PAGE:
SEATTLE (March 11, 2015) — We have a retirement security crisis in America that threatens the middle class and people trying to work their way into it. Americans are less prepared for retirement today than in decades and the overwhelming majority of people are anxious or pessimistic about their ability to retire.
This year provides a unique opportunity to highlight this ongoing crisis because it is the 80th anniversary of Social Security and the 50th anniversaries of Medicare and Medicaid as well as the White House’s decennial Conference on Aging. The White House Conference on Aging (WHCoA) occurs once every decade to discuss and tackle the problems facing retirees and senior citizens, and this year the White House is holding five invitation-only regional meetings across the country leading up to a national conference this summer in Washington, D.C.
The Alliance for Retired Americans, with other labor, retiree, and aging organizations, is holding educational and mobilization events across the country as these regional meetings occur, and needs your help to make sure the White House hears about the retirement security crisis and the importance of defined-benefit pensions, as well as Social Security, Medicare and Medicaid.
Our regional event is sponsored by the Washington Alliance for Retired Americans — along with its AFSCME affiliate, the Retired Public Employees Council of Washington — and will take place on Thursday, April 2 from 10 a.m. to 1 p.m. (and will include lunch) at the Machinists Hall, 9125 15th Pl. S. in Seattle. Download the event flier. This “REAL Retirement Security Now” forum will focus on essential programs like defined-benefit pensions, Social Security, Medicare and Medicaid. Speakers will include Jon Holden, president of the International Association of Machinists and Aerospace Workers District Lodge 751, and Greg Devereux, Executive Director of the Washington Federation of State Employees, AFSCME Council 28.
Even in this milestone anniversary year, Social Security, Medicare and Medicaid are under attack like never before. Now is the time for retired Americans to join the fight for real retirement security, and educating and mobilizing seniors is the first step in that process. Please make plans to participate in this important April 2 forum. Please RSVP by calling 1-800-562-6097 or emailing firstname.lastname@example.org.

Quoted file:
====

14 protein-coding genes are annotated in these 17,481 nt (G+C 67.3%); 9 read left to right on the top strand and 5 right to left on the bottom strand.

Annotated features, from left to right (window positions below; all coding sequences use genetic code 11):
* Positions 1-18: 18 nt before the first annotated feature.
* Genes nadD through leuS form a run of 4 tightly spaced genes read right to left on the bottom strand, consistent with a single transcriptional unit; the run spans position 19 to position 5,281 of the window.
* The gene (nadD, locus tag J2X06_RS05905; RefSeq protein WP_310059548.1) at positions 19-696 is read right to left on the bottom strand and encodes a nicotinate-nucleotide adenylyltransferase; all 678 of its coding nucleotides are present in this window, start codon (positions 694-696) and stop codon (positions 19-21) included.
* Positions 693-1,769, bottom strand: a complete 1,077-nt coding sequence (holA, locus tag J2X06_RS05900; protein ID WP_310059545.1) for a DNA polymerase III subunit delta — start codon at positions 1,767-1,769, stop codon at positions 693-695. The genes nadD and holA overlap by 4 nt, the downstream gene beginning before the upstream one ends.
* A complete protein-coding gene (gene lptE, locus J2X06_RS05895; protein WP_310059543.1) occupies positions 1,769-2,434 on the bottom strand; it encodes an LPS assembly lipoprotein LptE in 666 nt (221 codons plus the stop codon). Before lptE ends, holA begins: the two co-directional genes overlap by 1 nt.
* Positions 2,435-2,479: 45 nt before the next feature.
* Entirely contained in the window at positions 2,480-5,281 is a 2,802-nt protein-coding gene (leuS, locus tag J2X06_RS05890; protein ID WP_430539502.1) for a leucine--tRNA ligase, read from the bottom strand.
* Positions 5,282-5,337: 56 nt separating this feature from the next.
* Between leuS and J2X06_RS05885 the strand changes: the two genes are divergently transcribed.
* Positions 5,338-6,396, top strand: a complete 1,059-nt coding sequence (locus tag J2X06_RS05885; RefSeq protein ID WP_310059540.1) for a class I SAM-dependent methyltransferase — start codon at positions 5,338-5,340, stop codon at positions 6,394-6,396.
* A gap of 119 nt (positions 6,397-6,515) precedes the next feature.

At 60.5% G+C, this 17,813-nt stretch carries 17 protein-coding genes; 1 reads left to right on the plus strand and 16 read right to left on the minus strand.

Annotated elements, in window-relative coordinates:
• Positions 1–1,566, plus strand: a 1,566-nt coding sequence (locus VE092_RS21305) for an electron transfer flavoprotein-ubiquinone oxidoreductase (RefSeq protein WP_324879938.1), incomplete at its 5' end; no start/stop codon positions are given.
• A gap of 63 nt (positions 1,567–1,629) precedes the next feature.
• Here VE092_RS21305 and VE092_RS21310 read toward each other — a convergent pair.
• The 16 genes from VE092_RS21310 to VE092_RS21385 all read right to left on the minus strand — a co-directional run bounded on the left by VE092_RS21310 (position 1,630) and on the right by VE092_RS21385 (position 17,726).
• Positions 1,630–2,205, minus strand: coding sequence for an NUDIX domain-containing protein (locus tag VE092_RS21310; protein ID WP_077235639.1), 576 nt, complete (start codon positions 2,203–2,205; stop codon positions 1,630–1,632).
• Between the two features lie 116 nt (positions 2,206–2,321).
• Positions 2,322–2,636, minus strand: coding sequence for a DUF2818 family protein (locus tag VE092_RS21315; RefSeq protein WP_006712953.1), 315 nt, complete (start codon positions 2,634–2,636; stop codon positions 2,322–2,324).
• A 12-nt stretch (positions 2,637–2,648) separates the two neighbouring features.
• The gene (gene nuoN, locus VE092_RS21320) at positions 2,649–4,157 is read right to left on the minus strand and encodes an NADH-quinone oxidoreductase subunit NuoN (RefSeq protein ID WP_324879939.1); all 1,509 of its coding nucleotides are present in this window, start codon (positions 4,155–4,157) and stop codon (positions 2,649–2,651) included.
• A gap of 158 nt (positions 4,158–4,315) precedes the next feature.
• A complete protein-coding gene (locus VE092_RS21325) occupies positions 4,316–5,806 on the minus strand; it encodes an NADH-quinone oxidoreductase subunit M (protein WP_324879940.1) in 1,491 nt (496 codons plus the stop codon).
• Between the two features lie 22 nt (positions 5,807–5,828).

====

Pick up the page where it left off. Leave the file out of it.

BACKGROUND — Older workers are working longer and delaying their retirement, which means younger workers have far fewer opportunities for jobs and advancement. Many of today’s seniors rely on their children, who are already struggling to raise their own families. Others are forced to rely on public services. And most workers are simply trying to keep up, let alone put aside money for the future.
Here are the facts:
► The United States is facing a vast retirement savings deficit, estimated to be as much as $6.6 trillion, and most Americans have little or nothing in retirement savings. (Source: Schwartz Center for Economic Policy Analysis, 3/2014)
► The median retirement savings for all working-age households in the U.S. is $3,000, and $12,000 for near-retirement households. More than one-third of all working-age adults have no retirement savings at all. Source: National Institute on Retirement Security & Bankrate.com)
► More than half of U.S. workers have no workplace retirement plan. Of those who do, just 35% still have defined-benefit pensions. In 1975, 88 % of workers with retirement plans had defined-benefit pensions. (Source: Society of Actuaries, Bureau of Labor Statistics)
► 401(k)-type defined-contribution plans, intended merely to supplement savings, are woefully underfunded. A big reason is that U.S. employers don’t contribute enough. The meager 3% contribution rate in the U.S. is the lowest in the advanced world. Australia’s contribution rate is equal to 9% of pay. Denmark’s is 11.8%, Hungary’s is 8%, and Mexico’s is 6.5%. (Source: CNBC, 3-21-13)
► Social Security retiree benefits average less than $1,300 per month. For two out of three retirees, these modest benefits provide more than half their total income. For 36%, Social Security is their sole source of income. (Social Security Administration, 2014 Basic Facts)
► By 2060, the number of people 85 and older is set to mushroom by 281% nationwide — nearly tripling. Meanwhile, the population of people 60-79 is expected to double. (The Economist, 11-18-14)
► In the state of Washington, 48% of people between ages 55 and 64 have no retirement plan. (Schwartz Center for Economic Policy Analysis, 3/14)